A National Pain Report story on a study that questioned the efficacy of epidural steroid injections (ESI) for back pain relief has drawn a strong response from a prominent Kentucky pain specialist.
Dr. James Patrick Murphy, who is Medical Director of the Murphy Pain Center in Louisville, Kentucky, is an anesthesiologist and is certified in pain medicine. He is also an Assistant Clinical Professor at the University of Louisville School of Medicine.
We asked Dr. Murphy to share his thoughts.
“Of the over 100 million Americans living with chronic pain, low back pain is the most common ailment. While low back pain can result from numerous causes (e.g., muscle spasm, ligament strain, fractures) many cases of low back pain ultimately involve inflammation of a spinal nerve. When a spinal nerve is inflamed, as is commonly the case when a disk herniates, the pain usually extends from the back to the leg, and sometimes all the way to the toes. Depending on the severity of the disk herniation and inflammation, the leg can go weak or go numb or both. This miserable situation is called radiculitis.”
“Epidural steroid injections place powerful anti-inflammatory agents very close to the source of the pain. The goal of the epidural is to diminish inflammation, improve function, and promote healing. As a pain specialist, I have personally witnessed the tremendous benefit these epidurals offer patients. I have also witnessed the unfortunate ones for whom this procedure does not help. One of the themes to my “informed consent” spiel is that an epidural will not be a cure. Your body actually has to cure itself by repairing the herniated disk and turning off your internal inflammation switch. The epidural’s role is to jump-start the process and keep you functioning and less painful during this time of healing”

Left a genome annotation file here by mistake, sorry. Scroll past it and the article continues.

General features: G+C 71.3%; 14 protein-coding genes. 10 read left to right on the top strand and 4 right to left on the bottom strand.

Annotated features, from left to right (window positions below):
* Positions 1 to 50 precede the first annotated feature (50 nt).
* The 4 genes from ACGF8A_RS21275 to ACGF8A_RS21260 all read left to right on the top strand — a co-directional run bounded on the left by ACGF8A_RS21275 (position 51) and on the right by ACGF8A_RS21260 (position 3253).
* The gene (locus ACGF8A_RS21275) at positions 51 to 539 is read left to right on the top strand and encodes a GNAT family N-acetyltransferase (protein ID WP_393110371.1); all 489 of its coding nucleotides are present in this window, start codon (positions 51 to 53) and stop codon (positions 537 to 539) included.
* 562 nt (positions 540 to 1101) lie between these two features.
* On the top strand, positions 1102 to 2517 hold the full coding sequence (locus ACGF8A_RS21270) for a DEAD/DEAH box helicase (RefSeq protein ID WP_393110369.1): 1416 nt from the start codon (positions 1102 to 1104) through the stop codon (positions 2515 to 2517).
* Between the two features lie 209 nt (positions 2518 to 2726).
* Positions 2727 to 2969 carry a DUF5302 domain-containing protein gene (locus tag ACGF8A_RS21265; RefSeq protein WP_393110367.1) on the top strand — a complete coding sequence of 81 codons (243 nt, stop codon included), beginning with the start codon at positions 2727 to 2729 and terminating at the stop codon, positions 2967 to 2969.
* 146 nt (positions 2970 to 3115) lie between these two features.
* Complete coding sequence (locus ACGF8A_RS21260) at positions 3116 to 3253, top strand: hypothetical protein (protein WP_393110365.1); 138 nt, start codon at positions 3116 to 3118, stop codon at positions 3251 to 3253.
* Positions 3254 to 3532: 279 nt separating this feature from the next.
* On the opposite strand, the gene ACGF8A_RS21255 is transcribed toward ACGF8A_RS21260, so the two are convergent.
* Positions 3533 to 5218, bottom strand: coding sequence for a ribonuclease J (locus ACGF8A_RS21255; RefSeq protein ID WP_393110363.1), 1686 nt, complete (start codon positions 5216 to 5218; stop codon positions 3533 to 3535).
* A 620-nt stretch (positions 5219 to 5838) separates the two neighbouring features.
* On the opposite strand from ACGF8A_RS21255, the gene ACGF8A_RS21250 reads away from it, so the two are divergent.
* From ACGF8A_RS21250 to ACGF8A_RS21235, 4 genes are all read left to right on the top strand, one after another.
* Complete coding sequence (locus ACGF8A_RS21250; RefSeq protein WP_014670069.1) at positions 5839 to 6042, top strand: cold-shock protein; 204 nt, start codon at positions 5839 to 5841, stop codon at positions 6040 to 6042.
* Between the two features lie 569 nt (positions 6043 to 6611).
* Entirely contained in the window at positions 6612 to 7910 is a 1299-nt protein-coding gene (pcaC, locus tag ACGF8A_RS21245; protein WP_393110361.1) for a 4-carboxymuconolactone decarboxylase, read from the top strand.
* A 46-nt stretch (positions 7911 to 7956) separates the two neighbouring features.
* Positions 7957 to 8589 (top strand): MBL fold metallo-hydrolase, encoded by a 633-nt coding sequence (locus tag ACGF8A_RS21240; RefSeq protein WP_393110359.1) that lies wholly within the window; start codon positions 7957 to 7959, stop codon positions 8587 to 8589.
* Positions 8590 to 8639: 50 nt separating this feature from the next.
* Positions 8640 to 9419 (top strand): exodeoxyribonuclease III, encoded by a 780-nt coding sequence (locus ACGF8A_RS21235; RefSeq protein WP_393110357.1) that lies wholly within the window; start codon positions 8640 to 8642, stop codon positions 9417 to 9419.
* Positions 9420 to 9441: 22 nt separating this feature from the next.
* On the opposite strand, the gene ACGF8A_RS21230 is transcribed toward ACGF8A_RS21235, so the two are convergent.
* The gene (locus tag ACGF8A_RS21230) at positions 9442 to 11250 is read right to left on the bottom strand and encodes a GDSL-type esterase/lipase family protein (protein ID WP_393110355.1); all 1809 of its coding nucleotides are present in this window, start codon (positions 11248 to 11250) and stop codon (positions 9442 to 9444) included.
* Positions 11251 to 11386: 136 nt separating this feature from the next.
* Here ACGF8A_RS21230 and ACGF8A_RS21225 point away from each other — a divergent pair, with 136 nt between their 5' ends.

“Metaphorically speaking, epidurals might be to the pain specialist what the nine-iron club is to the golfer -an important tool for certain situations, not be used in every situation, and best used in conjunction with other tools as part of an overall “game plan.” The most important factor is deciding whether or not, for you, the epidural’s benefits outweigh the risks. A patient considering an epidural needs to discuss these risks along with the potential benefits and available treatment alternatives with the clinician. Epidurals are not appropriate for every patient with low back pain, but in properly selected patients the evidence, along with my personal experience, is that epidurals can be very effective in allowing a person suffering from spinal inflammation to function and participate in programs that promote healing.”
Dr. Murphy also cited a paper by Dr. Steven Cohen that is, what Dr. Murphy calls, a comprehensive review of the data and expert opinions: Epidural Steroids A Comprehensive, Evidence-Based Review, by Steven P. Cohen, MD, et al. To read it, click here.
One of his patients has submitted a “My Story” talking about her experiences with ESIs which we will publish at a future date.
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